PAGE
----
FOR IMMEDIATE RELEASE
Putnam County Executive
April 16, 2013
Odell Extends Condolences, Prayers to Marathon Attendees
Public Urged to be Vigilant, Share Info
Two terrorist explosions brought an early end to the elite race where more than 23,000 participants were enjoying near perfect running weather on a beautiful spring day. The double bombings that occurred yesterday near the finish line of the Boston Marathon killed three people, wounded more than 100 and will change the lives of many forever.
The temperature on September 11, 2001 was also brisk with a cloudless blue sky stretching over Manhattan as two airplanes struck the World Trade Center and the lives of many New Yorkers were forever changed.
Putnam County Executive MaryEllen Odell noted the similarities of the two events as she sat in her office.
“The impact of this tragedy reaches far beyond Boston’s city limits,” she said. “Many of our children attend colleges in the Boston area. This impacts us as well. I’m sure I speak for all Putnam residents when I say our hearts, thoughts and prayers are in Boston with everyone who was there.”
Today President Obama declared that all flags will be flown at half-staff on all government buildings and military installations until April 20, “ As a mark of respect for the victims of the senseless acts of violence” that took place in Boston on April 15.
The safety and security of the public is something federal, state, city and town governments take seriously but it is something they can’t do alone. Sharing of information is vital and a point Putnam’s Commissioner of Emergency Services Adam B. Stiebeling and Director of Emergency Management Thomas Lannon, Jr. often make.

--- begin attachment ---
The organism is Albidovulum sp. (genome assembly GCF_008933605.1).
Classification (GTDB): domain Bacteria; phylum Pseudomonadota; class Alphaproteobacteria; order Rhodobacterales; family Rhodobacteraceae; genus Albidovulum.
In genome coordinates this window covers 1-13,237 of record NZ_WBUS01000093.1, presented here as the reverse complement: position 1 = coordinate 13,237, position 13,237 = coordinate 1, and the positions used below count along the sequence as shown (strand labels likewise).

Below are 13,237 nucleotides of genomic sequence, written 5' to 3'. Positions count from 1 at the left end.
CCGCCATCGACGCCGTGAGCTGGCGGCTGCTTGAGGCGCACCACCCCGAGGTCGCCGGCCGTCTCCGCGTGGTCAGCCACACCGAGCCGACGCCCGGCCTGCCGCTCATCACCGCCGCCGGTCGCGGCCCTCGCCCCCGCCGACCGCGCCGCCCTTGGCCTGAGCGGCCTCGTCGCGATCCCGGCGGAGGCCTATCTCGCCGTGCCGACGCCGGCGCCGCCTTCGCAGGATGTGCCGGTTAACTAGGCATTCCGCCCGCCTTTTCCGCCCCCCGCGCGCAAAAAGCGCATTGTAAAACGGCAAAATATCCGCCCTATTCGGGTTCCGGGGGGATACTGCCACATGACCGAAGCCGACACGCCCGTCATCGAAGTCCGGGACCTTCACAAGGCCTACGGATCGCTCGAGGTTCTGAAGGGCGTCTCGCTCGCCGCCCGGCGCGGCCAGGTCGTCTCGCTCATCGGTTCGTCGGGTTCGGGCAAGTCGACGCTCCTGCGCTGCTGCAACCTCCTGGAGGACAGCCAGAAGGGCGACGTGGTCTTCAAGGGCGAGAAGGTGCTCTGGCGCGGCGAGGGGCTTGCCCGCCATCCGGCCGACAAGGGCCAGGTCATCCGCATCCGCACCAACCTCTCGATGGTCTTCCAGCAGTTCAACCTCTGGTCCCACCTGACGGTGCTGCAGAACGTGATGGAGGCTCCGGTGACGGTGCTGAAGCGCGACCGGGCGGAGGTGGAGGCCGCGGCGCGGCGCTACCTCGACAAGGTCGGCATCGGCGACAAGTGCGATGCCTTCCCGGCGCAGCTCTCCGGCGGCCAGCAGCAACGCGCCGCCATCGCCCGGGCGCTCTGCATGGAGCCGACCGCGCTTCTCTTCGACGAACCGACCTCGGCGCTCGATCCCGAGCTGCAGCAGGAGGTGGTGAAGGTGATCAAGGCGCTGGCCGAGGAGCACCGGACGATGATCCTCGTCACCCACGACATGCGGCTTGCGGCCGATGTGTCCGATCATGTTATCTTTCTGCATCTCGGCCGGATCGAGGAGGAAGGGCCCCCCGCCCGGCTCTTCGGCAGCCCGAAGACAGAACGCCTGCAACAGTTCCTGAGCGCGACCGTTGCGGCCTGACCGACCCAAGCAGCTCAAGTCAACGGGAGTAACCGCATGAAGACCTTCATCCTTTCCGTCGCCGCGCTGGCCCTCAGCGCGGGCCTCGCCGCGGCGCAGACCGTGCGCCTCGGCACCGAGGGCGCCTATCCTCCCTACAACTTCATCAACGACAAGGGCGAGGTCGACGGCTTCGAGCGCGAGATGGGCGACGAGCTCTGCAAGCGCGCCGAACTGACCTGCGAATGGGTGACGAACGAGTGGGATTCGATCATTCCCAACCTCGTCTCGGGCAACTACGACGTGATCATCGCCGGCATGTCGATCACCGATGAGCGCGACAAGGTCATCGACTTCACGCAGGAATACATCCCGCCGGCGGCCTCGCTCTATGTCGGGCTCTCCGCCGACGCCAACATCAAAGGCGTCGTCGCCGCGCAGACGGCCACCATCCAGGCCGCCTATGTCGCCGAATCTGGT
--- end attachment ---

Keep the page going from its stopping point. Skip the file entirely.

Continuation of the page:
“The tragedy in Boston reminds us that we must be ever vigilant,” said Stiebeling. “Those of us in Emergency Services need the help of the public at times like this. So please, be aware of your surroundings and let us know if anything seems out of the ordinary.”
“Whether it is a cowardly terrorist act or a natural disaster like Super Storm Sandy, we must work together and share information,” Lannon said. “Information is for planning, responding to, recovering from or mitigating an event. “
Security around major cities was increased following the Boston bombings and Putnam has taken precautionary safety steps as well. Currently the Putnam County Sheriff’s Office is at a heightened awareness level and will be increasing patrols in all large public gathering areas including train stations and platforms.
Odell explained the reason for these precautionary steps.
“Many of our residents commute to Manhattan by rail or car on a daily basis. While we have no expectations of experiencing any event, we will be vigilant and I ask that our residents be vigilant as well.”
Residents can help.
“If you see something, say something. Be observant, if it doesn’t look right, it probably isn’t. Call the Putnam County Sheriff’s Office at 845-225-4300 to report your concerns or dial 9-1-1,” said Odell.
Lannon suggests New Yorkers sign up to receive emergency notifications at NY-Alert.
“NY-Alert is an emergency alert notification system that will notify you with important information using any combination of email, text messaging, recorded phone message or fax and is available to you at no cost,” he said.
To sign up for notifications go to www.nyalert.gov. Follow the instructions adding any areas of interest in New York State. You should also go to “Add Routine Notifications” and select specialized areas within Putnam County.
For help signing up, residents can visit the County website at www.putnamcountyny.gov/nyalert.